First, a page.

Why Roubaix is the greatest
I imagine that the overwhelming majority of ya’ll, out there, know that the road race Paris-Roubaix was run yesterday. If for no other reason than I already mentioned the winner, Johan Vansummeren. I’ve been drawn into following pro road racing over the last year, and in it’s good moments has become a far, far more rewarding and time consuming pursuit than other things I’m loath to admit I read (occasionally! very occasionally!) on the ‘net. Once you pass a certain threshold of knowledge and familarity, it really does become quite enthralling.
One feature of Paris-Roubiax is the fanatic, creepy romanticism given over to the race, its mystique, and its history. Other races get comparable treatment, however. A perhaps unique feature of the Roubaix build-up is the obsession with “new” technology, which when combined with more of the aforementioned almost erotic obsession with roundish rocks makes the whole thing a particular event for the fan.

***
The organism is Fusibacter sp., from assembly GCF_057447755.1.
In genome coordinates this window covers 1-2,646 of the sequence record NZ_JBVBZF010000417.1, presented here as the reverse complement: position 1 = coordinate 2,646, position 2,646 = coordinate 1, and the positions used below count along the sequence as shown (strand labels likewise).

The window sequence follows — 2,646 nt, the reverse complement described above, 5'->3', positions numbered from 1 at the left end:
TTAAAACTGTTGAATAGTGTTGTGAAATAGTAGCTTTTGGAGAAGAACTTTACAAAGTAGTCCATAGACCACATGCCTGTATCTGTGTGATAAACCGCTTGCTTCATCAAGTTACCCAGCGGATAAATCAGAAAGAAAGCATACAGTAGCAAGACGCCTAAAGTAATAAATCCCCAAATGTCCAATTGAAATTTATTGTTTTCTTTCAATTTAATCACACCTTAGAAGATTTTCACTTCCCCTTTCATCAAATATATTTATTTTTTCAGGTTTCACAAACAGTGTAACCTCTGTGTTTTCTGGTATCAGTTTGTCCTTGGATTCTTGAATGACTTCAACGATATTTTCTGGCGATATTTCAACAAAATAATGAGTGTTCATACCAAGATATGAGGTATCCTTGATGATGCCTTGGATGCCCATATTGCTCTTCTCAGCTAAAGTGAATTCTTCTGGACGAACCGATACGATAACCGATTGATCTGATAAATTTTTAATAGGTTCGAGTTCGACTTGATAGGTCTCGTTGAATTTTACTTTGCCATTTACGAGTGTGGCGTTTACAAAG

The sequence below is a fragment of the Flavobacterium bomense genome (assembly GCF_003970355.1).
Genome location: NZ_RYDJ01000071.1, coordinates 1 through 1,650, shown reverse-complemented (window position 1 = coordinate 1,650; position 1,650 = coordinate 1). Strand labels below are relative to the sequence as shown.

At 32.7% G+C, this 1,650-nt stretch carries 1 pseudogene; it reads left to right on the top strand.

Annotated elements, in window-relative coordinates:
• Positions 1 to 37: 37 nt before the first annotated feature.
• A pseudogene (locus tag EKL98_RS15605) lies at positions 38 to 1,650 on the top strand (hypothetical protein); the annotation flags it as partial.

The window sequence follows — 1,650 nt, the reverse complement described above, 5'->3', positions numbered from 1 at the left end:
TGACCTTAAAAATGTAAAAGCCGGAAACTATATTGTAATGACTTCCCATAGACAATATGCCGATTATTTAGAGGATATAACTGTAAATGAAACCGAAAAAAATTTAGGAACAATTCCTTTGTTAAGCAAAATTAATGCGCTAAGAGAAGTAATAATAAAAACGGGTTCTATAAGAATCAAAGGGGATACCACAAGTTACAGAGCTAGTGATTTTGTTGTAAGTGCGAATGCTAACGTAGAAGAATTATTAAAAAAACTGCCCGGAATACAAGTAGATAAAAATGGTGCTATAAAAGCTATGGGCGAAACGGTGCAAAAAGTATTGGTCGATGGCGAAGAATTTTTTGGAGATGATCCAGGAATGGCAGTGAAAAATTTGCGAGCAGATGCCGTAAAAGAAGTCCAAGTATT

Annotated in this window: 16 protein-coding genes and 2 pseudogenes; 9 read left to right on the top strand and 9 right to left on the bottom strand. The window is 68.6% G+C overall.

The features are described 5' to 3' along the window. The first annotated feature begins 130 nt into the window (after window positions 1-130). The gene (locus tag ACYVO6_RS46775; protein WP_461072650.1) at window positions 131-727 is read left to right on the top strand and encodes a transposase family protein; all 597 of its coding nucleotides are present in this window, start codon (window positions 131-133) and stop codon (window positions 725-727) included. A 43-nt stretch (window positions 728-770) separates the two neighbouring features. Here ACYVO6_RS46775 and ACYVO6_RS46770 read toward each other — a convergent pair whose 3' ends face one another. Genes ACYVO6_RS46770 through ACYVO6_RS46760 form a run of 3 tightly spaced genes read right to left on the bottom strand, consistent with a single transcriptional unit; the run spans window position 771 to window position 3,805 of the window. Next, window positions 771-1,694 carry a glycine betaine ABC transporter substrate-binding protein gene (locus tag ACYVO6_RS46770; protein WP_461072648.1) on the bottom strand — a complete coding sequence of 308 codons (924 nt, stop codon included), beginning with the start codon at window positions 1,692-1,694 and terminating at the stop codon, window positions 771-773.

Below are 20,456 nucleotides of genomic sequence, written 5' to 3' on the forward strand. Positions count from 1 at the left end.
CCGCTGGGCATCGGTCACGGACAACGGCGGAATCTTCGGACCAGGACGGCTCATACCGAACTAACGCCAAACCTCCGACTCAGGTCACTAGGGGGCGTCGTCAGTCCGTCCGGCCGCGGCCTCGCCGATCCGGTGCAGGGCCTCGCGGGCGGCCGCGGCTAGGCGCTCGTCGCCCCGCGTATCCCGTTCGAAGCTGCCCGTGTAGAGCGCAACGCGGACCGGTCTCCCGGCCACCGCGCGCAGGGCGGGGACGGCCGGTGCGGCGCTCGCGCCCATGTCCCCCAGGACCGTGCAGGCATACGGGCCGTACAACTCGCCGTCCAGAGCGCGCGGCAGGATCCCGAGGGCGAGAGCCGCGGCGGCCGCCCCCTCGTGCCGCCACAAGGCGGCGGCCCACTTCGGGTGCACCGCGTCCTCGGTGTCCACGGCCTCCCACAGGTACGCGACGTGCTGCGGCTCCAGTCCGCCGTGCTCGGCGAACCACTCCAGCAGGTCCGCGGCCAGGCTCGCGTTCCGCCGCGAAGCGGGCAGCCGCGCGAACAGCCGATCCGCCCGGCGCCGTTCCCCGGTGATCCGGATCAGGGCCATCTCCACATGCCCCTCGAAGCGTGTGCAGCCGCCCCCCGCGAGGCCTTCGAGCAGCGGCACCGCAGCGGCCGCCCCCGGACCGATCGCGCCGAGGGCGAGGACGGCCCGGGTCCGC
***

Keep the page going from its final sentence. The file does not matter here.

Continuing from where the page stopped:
But why all the bother? Why all the obsession with gnarly stretches of the route and equipment? Sounds a lot like mountain biking to me.
And Paris-Roubiax is as close to mountain biking as pro road racing gets: therein lies the appeal, the aura, and the obsession. As numerous pundits, professional and amateur point out, P-R is so hard that more than 50% of the field finishing is considered a good or easy year. It all points to the greatest interest in sport being struggles against obstacles super human. Having a course that punishes lazy equipment choices is good, too.
And one final piece of fetishization (the first scene of Hushovd is a nice instruction in how to ride rough terrain):